Shen Yun’s Cultural Extravaganza Returns to Toronto

By Joan Delaney, Epoch Times
January 21, 2014 Updated: January 22, 2014

The show that has been wowing millions around the world with its engaging portrayal of traditional Chinese culture and values is returning to Toronto this week.

New York-based Shen Yun Performing Arts will play five shows at the Sony Centre for the Performing Arts Jan. 23 – 26. Each year on its international tour, Shen Yun stops in 100 cities on 5 continents.

When Shen Yun began the Canadian leg of its tour on Dec. 29, greeting letters arrived from several federal government officials, such as Gov. Gen. David Johnston, Prime Minister Stephen Harper, Multiculturalism Minister Jason Kenney, and Health Minister Rona Ambrose.

For the Toronto shows, Hon. Joe Oliver, MP for Eglington-Lawrence, also sent greetings, as well as several MPPs and the mayors of both Mississauga and Richmond Hill.

“My wife and I have had the opportunity of enjoying the lavish and breathtaking productions several times over the last few years,” wrote MPP Michael Prue. 

“The level of talent is extraordinary and the athletic prowess of the dancers literally takes your breath away. We have learned much of Chinese history and culture through the music and dance.”

Shen Yun has already played at several venues in Ontario and Québec, delighting audiences with its lavish production. Alongside long-cherished legends told through classical Chinese dance, Shen Yun showcases folk and ethnic dances presenting China’s rich diversity—all to the music of a live orchestra.

Lata Pada, one of Canada’s foremost experts in South Asian dance, was deeply impressed after seeing Shen Yun for the first time on Jan. 17 at the Living Arts Centre in Mississauga.

“It was really magnificent. It was such an incredibly rich and vibrant performance,” she said. “There’s so much variety that nothing was predictable and nothing got monotonous. Every piece was so different. The audience really enjoyed it.”

Ms. Pada, who has won numerous accolades and awards, is the artistic director and principal choreographer of Sampradaya Dance Creations and the principal teacher at Sampradaya Dance Academy. She is also an adjunct professor in the Master’s Program of Dance at York University.

“I saw that there was a huge amount of physicality in it,” she said, complimenting the jumps and flips that are the most technical movements of classical Chinese dance. These movements were later adopted by other disciplines, becoming what people know today as gymnastics and acrobatics.

“The technique of Chinese classical dance is also very unique because it has this very light lifting of the body and yet very dynamic acrobatic body movements—very beautiful.”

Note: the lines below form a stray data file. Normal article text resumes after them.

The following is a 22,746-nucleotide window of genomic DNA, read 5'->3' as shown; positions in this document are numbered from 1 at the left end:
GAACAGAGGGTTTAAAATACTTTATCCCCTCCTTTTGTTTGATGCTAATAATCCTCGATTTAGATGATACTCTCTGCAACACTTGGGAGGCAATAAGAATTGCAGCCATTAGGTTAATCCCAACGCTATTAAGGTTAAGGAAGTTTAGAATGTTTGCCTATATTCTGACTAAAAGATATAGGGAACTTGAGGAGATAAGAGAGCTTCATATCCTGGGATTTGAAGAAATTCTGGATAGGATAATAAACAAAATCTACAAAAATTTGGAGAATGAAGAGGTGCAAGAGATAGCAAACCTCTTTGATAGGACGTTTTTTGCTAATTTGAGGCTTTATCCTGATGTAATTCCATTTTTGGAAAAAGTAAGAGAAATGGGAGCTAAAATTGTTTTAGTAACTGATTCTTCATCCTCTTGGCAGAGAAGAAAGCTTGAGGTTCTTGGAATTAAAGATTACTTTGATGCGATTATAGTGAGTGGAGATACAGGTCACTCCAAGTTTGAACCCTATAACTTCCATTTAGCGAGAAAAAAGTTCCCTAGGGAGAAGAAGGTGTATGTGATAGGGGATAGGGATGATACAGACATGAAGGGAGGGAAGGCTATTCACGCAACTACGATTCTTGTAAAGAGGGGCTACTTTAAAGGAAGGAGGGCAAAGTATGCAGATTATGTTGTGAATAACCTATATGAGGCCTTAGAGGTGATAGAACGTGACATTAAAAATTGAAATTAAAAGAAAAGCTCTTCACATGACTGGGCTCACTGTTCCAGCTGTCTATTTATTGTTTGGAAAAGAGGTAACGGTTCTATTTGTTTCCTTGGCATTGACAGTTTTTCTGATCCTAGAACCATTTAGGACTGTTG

‘Completely blown away’

Shen Yun also made a big impression on TV talk show co-host Shannon Rose, who has worked in the media for 25 years.

“It is so beautiful—the movement, the music, the solos, the piano. It was just unbelievable. I am completely blown away by it. This is not what I had expected,” she said.

Nelson Teixeira, who is enjoying his semi-retired years after building Able Transport, one of North America’s top transport companies specializing 24/7 wheelchair accessible services, said the presentation demonstrates the beauty of the Middle Kingdom’s 5,000-year culture.

“It’s an old culture and it’s beautiful,” he said. 

“[Shen Yun] represents the old background of China, all the values of China at that time, the old time. It’s nice for the new generation to see what’s going on because this, I think, is going to have an impact on the world.”

Award-winning tenor Tian Ge drew high praise from Chicago-based singer and actress Kat Taylor, who performs cabaret and musical theatre, and has played lead roles in national tours of musicals such as Phantom of the Opera and Martin Guerre.

“[He] was, I would have to say, one of the best tenors I ever heard in my life. He has a truly exceptional voice,” she said. “I could feel his heart. He was really giving his full heart too. He is really compassionate.”

Shen Yun’s operatic performances sung in bel canto style with Chinese lyrics require arduous training and have been mastered by few in the world, according to the New York-based company’s website.

Justice of the Peace John MacDonald, a court administrator in both Ontario and Nova Scotia who is also a frequent arts patron, gave Shen Yun a top grade.

“On a scale of 1 to 10 this is definitely a 10,” he said. “I think it’s just beautiful.”